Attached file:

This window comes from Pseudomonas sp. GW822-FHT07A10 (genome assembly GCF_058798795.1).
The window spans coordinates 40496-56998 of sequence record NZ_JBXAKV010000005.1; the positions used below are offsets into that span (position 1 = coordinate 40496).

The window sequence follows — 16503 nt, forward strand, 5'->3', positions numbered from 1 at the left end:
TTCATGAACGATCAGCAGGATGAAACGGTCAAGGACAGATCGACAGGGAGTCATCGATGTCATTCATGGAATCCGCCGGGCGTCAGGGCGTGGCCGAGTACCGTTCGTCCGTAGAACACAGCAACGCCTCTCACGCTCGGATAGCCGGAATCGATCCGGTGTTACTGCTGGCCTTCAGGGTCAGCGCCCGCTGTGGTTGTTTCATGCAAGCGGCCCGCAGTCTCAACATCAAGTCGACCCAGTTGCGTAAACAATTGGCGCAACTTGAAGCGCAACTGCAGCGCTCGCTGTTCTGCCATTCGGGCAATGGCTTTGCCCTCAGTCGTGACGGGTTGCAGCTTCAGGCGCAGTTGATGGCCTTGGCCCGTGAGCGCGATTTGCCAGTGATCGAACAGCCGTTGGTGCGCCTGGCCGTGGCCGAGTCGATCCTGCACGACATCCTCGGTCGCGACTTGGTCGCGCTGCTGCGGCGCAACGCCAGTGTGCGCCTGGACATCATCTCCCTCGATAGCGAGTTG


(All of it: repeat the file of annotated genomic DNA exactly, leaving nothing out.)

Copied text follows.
This window comes from Pseudomonas sp. GW822-FHT07A10 (genome assembly GCF_058798795.1).
The window spans coordinates 40496-56998 of sequence record NZ_JBXAKV010000005.1; the positions used below are offsets into that span (position 1 = coordinate 40496).

The window sequence follows — 16503 nt, forward strand, 5'->3', positions numbered from 1 at the left end:
TTCATGAACGATCAGCAGGATGAAACGGTCAAGGACAGATCGACAGGGAGTCATCGATGTCATTCATGGAATCCGCCGGGCGTCAGGGCGTGGCCGAGTACCGTTCGTCCGTAGAACACAGCAACGCCTCTCACGCTCGGATAGCCGGAATCGATCCGGTGTTACTGCTGGCCTTCAGGGTCAGCGCCCGCTGTGGTTGTTTCATGCAAGCGGCCCGCAGTCTCAACATCAAGTCGACCCAGTTGCGTAAACAATTGGCGCAACTTGAAGCGCAACTGCAGCGCTCGCTGTTCTGCCATTCGGGCAATGGCTTTGCCCTCAGTCGTGACGGGTTGCAGCTTCAGGCGCAGTTGATGGCCTTGGCCCGTGAGCGCGATTTGCCAGTGATCGAACAGCCGTTGGTGCGCCTGGCCGTGGCCGAGTCGATCCTGCACGACATCCTCGGTCGCGACTTGGTCGCGCTGCTGCGGCGCAACGCCAGTGTGCGCCTGGACATCATCTCCCTCGATAGCGAGTTG